Posted by Chelsea Harris & filed under .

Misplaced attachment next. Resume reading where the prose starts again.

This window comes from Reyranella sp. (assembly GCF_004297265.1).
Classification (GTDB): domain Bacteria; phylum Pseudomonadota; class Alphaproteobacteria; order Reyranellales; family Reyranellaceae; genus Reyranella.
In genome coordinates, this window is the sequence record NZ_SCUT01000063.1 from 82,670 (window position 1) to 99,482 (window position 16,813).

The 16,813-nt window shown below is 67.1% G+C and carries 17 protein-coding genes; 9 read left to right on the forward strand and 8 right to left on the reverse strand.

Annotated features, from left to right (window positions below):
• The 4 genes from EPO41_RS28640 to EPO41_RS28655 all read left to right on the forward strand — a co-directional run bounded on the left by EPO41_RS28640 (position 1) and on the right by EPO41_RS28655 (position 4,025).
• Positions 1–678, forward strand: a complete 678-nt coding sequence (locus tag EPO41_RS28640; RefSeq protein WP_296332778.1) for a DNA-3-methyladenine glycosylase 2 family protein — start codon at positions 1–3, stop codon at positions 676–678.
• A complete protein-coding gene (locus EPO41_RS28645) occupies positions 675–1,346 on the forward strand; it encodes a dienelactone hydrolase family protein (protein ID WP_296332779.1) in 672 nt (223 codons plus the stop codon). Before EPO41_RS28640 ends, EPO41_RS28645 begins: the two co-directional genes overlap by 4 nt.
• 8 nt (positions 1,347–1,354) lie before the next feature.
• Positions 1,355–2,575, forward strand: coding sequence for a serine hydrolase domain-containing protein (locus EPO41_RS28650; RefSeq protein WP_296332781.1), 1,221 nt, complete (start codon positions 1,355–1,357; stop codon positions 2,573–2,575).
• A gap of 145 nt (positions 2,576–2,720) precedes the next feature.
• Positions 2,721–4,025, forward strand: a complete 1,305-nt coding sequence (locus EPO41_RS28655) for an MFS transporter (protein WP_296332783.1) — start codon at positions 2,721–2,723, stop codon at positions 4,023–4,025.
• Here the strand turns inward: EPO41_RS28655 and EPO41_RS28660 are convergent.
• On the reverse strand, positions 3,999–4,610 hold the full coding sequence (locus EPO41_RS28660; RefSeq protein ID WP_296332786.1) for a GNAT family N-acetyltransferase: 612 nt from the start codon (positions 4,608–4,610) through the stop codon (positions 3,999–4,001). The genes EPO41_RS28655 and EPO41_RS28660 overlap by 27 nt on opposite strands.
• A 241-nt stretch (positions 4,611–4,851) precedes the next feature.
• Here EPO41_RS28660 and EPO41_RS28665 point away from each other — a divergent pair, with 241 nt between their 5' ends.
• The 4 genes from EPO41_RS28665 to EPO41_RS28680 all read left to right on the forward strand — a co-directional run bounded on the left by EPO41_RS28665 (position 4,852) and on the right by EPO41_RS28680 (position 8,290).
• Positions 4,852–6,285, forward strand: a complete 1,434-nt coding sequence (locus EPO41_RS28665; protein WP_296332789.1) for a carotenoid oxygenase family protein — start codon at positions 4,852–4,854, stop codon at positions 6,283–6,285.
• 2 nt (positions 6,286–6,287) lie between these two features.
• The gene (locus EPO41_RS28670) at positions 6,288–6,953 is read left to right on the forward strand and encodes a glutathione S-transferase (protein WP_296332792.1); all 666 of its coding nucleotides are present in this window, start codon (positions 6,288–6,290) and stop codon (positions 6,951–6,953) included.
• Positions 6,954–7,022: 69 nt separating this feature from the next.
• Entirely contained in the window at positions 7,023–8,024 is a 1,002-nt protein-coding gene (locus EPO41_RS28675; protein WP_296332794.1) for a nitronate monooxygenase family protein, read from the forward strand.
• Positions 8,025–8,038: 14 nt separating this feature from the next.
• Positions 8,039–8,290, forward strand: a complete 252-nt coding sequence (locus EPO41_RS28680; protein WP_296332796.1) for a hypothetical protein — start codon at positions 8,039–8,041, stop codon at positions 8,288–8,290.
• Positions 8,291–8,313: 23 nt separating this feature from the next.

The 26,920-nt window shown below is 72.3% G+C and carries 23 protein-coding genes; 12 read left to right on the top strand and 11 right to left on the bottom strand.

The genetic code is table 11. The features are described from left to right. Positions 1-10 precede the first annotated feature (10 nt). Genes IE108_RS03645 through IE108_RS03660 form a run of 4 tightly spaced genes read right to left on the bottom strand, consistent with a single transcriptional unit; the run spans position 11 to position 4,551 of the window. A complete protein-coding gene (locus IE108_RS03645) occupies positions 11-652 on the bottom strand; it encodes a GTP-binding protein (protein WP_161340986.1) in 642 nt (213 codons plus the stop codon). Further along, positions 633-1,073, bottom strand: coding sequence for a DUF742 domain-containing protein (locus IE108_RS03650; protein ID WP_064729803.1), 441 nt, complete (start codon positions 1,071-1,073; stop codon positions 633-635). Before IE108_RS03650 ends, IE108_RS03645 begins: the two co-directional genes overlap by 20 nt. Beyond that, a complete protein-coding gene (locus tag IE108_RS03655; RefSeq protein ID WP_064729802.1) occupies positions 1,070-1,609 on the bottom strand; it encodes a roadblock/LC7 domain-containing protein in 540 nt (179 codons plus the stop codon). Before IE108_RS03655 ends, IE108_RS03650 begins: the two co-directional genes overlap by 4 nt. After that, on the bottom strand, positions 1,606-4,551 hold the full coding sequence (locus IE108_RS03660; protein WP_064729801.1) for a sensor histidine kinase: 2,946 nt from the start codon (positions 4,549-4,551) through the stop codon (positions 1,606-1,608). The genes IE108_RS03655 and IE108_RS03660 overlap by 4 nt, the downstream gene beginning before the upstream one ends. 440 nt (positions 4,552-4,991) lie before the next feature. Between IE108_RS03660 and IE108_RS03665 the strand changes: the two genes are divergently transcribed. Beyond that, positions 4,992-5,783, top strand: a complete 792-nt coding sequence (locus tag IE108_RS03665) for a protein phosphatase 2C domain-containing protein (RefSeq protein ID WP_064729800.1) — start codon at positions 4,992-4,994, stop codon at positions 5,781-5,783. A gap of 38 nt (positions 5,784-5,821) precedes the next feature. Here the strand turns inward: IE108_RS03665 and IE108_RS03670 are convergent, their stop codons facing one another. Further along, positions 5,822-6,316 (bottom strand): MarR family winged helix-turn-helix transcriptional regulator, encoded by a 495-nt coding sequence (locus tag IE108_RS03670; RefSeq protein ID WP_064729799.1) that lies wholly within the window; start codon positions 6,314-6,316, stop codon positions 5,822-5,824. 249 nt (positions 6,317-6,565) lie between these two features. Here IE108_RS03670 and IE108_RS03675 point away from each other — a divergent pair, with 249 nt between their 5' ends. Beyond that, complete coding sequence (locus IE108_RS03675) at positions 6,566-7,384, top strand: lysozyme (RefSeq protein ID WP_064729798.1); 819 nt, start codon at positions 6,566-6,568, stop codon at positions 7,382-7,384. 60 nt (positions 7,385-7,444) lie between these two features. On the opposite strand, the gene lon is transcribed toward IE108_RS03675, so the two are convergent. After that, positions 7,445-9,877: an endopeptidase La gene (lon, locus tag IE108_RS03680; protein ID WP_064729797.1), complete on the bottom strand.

Avoiding Athlete's Foot Does athletic activity cause athlete’s foot? Don’t be fooled by the name, you don’t have to be an athlete to get athlete’s foot. Athlete’s foot is a common fungal infection that usually appears between the toes or at the sole of the foot in the form of a flaky, itchy rash. Athlete’s foot is often a result of walking around barefoot in a moist, public place like a swimming pool or locker room. It can also occur when your feet become sweaty due to tight-fitting shoes. The worst part of athlete’s foot is that it’s contagious, and can easily spread to the hands and other areas of the body.  As best practice, do not share shoes, socks or towels, and always wear flip flops in a shared bathroom.  Also, avoid plastic sandals in hot weather–the material is prone to make your feet sweat. Athlete’s foot is similar to other fungal infections, so treating it with over-the-counter anti-fungal creams, ointments or sprays usually does the trick. If those products don’t cure your athlete’s foot, make an appointment with a dermatologist immediately. There are prescription-strength oral and topical medications available to treat more severe cases. Also, your dermatologist can test a sample of your skin to confirm the diagnosis.   Click to book online